Artificial Difficulty: Opaqueness

in Advice

A lot of talk in video games lately is about difficulty. About making the game difficult because “modern games just hold your hands” and the developer wants to appeal to what he calls the “hardcore crowd”.

And I personally am not averse to difficult games. I love games that challenge me. But too often, I run into games that decide to challenge the player not by being difficult, but by just not explaining the rules.

It isn’t enough to hand the player all the tools, you also need to explain them as well. If you can do stun attacks, the player should know they can do stun attacks. If there are 8 stats in your game, your player should know what those 8 stats do.

To be fair, RPG Maker even gets this one wrong in one case.

To be fair, RPG Maker even gets this one wrong in one case.

If once a player knows how the mechanics of your game actually work, the game is easy, your game isn’t difficult, it is just opaque. Oh, now I know that stun attacks exist, I now realize that I can stunlock this boss entirely, making it trivial. That isn’t difficulty. That is just hiding a mechanic from the player.

And if I’m wandering around an area because I don’t have a clue where I’m supposed to go, that isn’t difficulty, it is just wasting time through again, opacity. But I’m sure you are thinking: But what about puzzles? That is a situation where your lack of knowledge is what is holding you back! AHA, YOU ARE WRONG!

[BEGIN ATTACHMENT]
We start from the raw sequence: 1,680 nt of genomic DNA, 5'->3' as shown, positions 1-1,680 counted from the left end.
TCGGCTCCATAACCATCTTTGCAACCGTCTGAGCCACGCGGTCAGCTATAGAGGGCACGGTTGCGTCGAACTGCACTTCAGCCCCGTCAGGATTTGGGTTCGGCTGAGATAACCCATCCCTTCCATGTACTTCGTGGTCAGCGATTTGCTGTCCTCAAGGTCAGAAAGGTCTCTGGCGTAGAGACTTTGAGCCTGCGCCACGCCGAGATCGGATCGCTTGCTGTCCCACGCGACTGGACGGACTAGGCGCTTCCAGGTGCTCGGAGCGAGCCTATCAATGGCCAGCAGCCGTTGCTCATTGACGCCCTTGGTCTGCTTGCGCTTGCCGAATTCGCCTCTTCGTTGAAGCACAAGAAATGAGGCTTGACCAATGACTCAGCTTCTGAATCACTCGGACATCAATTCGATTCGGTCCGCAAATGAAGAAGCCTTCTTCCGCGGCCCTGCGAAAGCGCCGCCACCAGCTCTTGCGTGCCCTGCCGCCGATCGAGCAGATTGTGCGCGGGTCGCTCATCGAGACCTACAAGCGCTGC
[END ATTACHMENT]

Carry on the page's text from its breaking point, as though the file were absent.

Even in a puzzle, the rules should be easy to figure out, it is how to use those rules to achieve your objective that should be difficult. I shouldn’t be spending more time thinking about WHAT I need to do than HOW I need to do it. HOW is the difficulty, not the what. I should be asking myself “How can I arrange these conduits to supply power to that door?” not “What do I need to do to get out of this room?”

Honestly, this isn't even a workable puzzle, but I felt like I needed an image here.

Honestly, this isn’t even a workable puzzle, but I felt like I needed an image here.

If most of your game is about finding the challenges rather than engaging the challenges, that is again, not difficulty.

Do you have any pet peeves in regards to artificial difficulty? What are they? Tell us in the comments below.

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